Silage variability demonstrates the need to act this winter

The variability of this year’s silage analyses highlights the need to review the dietary balance and mineral requirement of your herd on-farm.
Rumen balance is key to achieving forage digestion, yet many of this year’s silages are a cause for concern.

Rumen fermentable protein (RFP) and total fermentable protein (TFP) levels are particularly low, according to Dr Robin Hawkey, Senior Nutritionist. “This raises some major flags over rumen function,” he says. RFP and TFP are needed to promote rumen function, maximise nitrogen efficiencies and optimise the production of microbial protein.

The cutting date also impacted silage dry matters, with early cuts tending to be lower in fibre, wetter and more acidic, whilst later first cuts are higher in fibre, drier and more alkaline. Wetter, more acidic silages will need to be buffered to prevent acidosis (see Combi-BUF™, X1-LIVE™ and X2-DUAL™ yeast section on the adjacent page).

Forage mineral analysis is also highlighting some costly issues. Results show a wide variation in phosphorus levels (see chart 1 below). Low levels need careful supplementation. Phosphorus is not cheap (currently circa £30/tonne of minerals for every 1% on the mineral label), so it is wise to check you are not oversupplying it.

Chart 1: 1st cut silages 2021 - Range of phosphorus levels

If you don’t measure it, you cannot manage it!

By analysing the silage for minerals, we can perform a Nutri-LINK® Mineral Check on your ration. The key message (see charts) is not just about the levels but more importantly, the huge variability. Identifying your levels will allow you to know whether to save or supplement.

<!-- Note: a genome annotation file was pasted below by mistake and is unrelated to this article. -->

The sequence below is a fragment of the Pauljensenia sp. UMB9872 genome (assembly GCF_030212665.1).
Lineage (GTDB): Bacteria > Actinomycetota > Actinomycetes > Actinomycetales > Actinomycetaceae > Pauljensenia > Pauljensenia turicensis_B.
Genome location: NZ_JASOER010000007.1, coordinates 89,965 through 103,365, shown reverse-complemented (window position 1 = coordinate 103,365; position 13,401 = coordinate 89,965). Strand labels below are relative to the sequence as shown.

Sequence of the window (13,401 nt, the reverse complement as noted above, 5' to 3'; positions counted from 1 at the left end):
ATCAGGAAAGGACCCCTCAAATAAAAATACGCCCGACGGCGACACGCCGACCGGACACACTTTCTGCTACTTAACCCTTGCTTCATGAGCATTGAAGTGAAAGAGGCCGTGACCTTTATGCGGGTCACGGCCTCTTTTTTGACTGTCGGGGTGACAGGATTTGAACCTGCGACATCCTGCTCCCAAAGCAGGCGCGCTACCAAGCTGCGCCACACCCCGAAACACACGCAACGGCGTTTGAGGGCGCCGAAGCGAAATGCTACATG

Responsible Mineral Nutrition

The mineral team at Mole Valley Feed Solutions can help ensure the mineral balance and supply to your animals are appropriate. Critically, this is not about feeding more minerals, in fact in many cases we can save you money.

A key concern is over-supply. Dr Nigel Kendall (School of Veterinary Medicine and Science, University of Nottingham) published findings from 500+ cull cows sampled in 2017, reporting concerns of trace element levels in the livers sampled.

Working with Dr Kendall, Mole Valley Farmers conducted a second study to ascertain liver copper concentrations within the UK dairy herd, using abattoir cull cow samples. The cull cows came from herds fed compound and silage in the traditional way; robot fed dairies and full TMR systems. Samples were taken from 120 cull cows from

23 farms stretching from Cornwall to Scotland and analysed at the University of Nottingham’s laboratory.

The Research highlighted:

• Excess copper identified in 73.5% of the cows. In 2012, cases of chronic copper poisoning were reported as increasing, (Bidewell et al), so over-supply is nothing new to the industry
• Selenium - 40% of the cows ‘above normal to high’
• Manganese - below normal levels in 54% of the cows.

At Mole Valley Farmers we can arrange for liver biopsies to be done on a group of cull cows from your herd to assess liver status. All you need to do is get in touch (details below).

One of the key reasons for over supply is the contribution from multiple sources in the ration including:
• The ration itself • Buckets and or blocks
• Boluses • Mineralised cake or blend.
• Minerals

Only one reliable and accurate source is required to meet the requirements of a dairy cow. The silage analysis below (chart 2) indicates some concerning levels in some silages.

Chart 2: 1st cut silages 2021 - Range of copper levels

As you know, potassium (K) in high levels can have a negative effect on magnesium availability increasing risk of staggers and can have a significant impact on Dietary Cation Anion Balance (DCAB) levels for dry cows and the incidence of milk fever. A review of dry cow silages could flag some challenges we can help you address.

Chart 3: 1st cut silages 2021 - Range of potassium levels

We are here to support your business. Please contact your local nutritionist or call the Mineral Line on 01278 420481 or email [email protected] now
for a free silage analysis and mineral check.

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